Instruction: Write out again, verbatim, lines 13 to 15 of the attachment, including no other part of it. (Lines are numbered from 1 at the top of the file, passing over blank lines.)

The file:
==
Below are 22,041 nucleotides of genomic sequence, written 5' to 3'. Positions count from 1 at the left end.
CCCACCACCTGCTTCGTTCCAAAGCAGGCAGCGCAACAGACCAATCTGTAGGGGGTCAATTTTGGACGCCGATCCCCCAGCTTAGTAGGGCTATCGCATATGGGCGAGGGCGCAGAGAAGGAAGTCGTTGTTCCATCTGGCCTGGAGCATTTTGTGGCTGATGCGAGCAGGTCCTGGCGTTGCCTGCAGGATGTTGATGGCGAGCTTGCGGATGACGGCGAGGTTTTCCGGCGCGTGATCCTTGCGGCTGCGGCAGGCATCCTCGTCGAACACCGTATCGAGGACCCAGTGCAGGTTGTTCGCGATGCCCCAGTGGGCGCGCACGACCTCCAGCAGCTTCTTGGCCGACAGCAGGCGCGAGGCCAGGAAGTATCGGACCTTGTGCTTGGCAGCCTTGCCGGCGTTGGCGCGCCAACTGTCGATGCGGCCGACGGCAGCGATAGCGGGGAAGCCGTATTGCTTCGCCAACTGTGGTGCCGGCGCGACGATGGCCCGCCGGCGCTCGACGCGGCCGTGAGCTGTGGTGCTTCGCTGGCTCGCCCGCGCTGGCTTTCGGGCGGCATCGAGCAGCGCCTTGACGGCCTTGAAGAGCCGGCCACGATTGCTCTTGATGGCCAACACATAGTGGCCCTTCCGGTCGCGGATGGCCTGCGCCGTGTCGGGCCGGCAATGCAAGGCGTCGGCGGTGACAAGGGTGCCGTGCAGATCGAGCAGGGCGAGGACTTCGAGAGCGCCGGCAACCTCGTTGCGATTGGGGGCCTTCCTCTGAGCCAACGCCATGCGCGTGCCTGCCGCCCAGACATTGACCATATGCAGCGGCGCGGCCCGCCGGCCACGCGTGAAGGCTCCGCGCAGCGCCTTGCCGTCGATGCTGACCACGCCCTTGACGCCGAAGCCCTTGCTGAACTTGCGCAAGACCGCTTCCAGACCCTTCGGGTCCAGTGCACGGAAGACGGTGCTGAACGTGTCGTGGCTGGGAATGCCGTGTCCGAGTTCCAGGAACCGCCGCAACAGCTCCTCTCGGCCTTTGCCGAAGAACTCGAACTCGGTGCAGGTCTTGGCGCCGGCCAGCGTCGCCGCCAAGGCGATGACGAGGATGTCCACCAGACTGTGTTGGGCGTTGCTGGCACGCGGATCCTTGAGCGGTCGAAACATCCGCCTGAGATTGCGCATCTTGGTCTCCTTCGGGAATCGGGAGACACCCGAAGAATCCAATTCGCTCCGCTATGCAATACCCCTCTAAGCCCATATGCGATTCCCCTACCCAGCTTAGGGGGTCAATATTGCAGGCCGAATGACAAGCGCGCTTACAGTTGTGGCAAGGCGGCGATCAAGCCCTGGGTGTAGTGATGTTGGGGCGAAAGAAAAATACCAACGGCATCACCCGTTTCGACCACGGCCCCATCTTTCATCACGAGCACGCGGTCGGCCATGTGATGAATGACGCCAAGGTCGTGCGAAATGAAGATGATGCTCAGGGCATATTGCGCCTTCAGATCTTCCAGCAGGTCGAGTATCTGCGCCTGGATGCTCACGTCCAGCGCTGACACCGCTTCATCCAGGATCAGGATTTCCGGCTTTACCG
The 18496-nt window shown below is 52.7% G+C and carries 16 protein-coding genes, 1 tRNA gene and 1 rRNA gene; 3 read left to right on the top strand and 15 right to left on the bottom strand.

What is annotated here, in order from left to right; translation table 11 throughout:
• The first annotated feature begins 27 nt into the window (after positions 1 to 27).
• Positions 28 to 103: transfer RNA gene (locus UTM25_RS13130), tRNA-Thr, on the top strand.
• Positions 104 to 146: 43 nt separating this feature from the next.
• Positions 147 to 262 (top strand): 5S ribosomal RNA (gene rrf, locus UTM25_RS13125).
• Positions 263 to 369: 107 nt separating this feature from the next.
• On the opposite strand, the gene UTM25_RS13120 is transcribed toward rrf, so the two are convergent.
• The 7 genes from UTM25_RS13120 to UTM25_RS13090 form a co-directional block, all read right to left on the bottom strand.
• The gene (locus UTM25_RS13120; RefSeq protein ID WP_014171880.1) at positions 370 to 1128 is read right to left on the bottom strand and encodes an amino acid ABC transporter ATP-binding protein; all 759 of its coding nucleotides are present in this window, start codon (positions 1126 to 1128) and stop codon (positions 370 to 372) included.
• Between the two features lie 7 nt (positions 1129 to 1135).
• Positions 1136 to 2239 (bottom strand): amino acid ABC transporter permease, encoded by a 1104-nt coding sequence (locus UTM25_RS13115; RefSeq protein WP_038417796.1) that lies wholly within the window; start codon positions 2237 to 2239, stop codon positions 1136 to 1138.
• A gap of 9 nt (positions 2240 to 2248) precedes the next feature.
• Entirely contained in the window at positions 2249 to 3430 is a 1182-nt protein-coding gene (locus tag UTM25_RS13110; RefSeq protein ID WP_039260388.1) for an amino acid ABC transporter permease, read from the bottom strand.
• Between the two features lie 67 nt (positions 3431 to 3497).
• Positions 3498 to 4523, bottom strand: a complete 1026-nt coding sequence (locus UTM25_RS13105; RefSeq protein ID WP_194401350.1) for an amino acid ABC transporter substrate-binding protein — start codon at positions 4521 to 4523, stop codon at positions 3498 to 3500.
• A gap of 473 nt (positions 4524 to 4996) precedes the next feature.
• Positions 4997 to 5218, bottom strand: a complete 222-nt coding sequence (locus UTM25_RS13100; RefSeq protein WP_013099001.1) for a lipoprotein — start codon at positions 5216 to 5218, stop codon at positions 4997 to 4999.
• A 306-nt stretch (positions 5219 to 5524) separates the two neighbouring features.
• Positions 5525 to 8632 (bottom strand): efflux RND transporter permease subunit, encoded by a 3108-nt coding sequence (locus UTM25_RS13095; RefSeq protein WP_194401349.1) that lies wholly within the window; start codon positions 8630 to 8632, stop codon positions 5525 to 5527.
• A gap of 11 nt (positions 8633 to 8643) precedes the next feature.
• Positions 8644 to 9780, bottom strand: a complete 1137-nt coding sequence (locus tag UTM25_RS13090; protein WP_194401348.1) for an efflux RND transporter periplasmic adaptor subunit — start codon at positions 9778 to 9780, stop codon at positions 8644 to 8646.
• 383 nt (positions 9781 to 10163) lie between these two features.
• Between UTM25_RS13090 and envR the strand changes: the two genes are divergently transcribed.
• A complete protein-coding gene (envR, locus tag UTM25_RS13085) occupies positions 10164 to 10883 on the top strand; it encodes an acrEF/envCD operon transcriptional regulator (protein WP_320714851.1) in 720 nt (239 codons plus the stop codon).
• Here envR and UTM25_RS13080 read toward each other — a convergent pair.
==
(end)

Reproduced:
• Between the two features lie 7 nt (positions 1129 to 1135).
• Positions 1136 to 2239 (bottom strand): amino acid ABC transporter permease, encoded by a 1104-nt coding sequence (locus UTM25_RS13115; RefSeq protein WP_038417796.1) that lies wholly within the window; start codon positions 2237 to 2239, stop codon positions 1136 to 1138.
• A gap of 9 nt (positions 2240 to 2248) precedes the next feature.